Cheese and Knives–Sharper is Better


I usually stay away from product endorsements.  But I have been so impressed with one of my Christmas presents I wanted to share it with my friends.  It’s a sharpener it’s called the Work Sharp WSKTS Knife and Tool Sharpener.  It will sharpen knives, scissors and some tools.  If you use a tool with a blade very often you know what a difference a sharp blade makes from a dull blade.  To me, the sharpening process was some sort of dark art.  Up until this point the best sharpeners I have used have been just OK.  I had been told that to get a really good edge you needed special oils, stones and pentagrams or at least real skill.

This unit got some really good reviews on Amazon and for whatever reason I believed them and put it on my Christmas list.  Katie and Sam got it for me and I promptly took it into the garage to give it a spin.  About and hour later I had sharpened everything I could get my hands on.  It’s a little like a pressure washer – such power – immediate results – you don’t know when to stop.  Turns out the Amazon reviews were on target.

At some point you are going to want to make something sharp that has gotten dull.  Don’t buy another new fangled sharpener in the kitchen department buy one of these and get much better than OK results.  You will soon find you have a lot more things to sharpen that you knew you had.  The right tool for the job makes all the difference.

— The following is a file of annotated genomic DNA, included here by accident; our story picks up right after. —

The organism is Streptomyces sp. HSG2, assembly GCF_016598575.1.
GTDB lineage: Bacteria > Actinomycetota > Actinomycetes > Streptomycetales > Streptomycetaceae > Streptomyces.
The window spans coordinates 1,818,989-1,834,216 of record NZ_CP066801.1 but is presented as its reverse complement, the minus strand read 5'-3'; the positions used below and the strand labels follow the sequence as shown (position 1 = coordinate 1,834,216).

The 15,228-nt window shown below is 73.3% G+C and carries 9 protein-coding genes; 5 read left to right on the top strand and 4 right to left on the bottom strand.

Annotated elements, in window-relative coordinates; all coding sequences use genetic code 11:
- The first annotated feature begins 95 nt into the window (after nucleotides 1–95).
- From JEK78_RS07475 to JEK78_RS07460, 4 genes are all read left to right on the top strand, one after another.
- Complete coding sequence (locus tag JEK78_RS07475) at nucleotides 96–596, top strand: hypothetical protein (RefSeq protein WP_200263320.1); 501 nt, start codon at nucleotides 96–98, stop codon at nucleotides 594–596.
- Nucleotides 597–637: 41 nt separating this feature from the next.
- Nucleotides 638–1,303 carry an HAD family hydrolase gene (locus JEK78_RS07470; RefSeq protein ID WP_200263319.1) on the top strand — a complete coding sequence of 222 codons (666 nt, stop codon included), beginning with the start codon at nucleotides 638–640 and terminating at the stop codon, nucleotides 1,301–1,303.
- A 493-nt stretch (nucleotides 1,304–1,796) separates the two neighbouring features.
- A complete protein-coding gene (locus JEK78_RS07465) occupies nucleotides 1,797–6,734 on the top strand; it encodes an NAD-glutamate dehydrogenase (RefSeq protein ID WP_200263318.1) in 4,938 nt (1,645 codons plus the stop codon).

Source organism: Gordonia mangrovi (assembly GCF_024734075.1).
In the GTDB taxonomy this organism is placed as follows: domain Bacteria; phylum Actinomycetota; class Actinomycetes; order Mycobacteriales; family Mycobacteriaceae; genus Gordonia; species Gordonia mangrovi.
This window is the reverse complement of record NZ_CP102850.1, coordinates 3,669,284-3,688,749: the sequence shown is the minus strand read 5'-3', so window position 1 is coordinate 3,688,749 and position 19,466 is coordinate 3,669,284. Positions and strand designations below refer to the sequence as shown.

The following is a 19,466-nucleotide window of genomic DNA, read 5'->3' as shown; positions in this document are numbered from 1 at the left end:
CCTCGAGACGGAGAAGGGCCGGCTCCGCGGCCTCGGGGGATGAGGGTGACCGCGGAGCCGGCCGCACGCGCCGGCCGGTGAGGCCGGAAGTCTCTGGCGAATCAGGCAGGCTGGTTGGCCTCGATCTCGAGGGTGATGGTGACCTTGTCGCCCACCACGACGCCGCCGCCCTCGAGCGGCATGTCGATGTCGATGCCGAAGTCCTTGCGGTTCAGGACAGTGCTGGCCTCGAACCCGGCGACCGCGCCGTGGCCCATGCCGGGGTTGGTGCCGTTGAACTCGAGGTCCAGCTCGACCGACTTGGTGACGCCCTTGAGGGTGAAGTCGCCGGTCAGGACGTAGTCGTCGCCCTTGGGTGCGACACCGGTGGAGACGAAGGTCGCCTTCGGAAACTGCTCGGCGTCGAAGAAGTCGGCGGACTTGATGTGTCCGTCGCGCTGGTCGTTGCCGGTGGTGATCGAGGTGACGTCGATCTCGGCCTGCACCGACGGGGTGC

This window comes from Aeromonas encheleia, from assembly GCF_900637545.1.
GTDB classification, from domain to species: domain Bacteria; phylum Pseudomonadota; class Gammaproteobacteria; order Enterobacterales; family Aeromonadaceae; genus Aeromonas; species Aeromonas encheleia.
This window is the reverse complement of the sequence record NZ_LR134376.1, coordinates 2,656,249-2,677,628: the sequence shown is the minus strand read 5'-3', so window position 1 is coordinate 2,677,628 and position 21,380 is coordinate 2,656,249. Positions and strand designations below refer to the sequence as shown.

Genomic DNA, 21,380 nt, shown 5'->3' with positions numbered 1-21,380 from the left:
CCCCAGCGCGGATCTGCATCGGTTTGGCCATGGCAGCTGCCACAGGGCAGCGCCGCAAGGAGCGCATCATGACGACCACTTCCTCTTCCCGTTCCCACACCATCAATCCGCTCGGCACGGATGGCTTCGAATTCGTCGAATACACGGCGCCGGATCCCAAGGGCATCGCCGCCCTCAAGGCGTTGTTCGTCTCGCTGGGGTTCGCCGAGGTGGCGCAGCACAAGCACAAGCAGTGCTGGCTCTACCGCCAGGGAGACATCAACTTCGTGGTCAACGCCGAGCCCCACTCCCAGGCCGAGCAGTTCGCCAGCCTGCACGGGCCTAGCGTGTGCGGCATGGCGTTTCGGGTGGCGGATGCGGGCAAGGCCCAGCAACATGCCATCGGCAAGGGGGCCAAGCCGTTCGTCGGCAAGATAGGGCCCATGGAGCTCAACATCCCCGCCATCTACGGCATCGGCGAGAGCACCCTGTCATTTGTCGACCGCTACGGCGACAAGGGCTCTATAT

2 comments to Cheese and Knives–Sharper is Better

  • Thom Lawrence

    Okay, you got my attention. How does this handle different edge angles for your various knives? Is there a guide for different types of knives, or do you just eyeball the angle and hold the knife steady? I know from experience that if you use the wrong angle you end up dulling the knife further. Bnthr, dntht.

  • theChristys

    yes, it has 2 sets of guides and the guides have different slots. You are right about maintaining the proper angle. The guides can’t be exactly the width of your knife because there are so many sizes, so they make the edge of the guide magnetic. The blade is pulled against one side of the guide. It’s pretty easy to keep the proper angle.

    When you sharpen something like hedge shears you just have to eyeball it.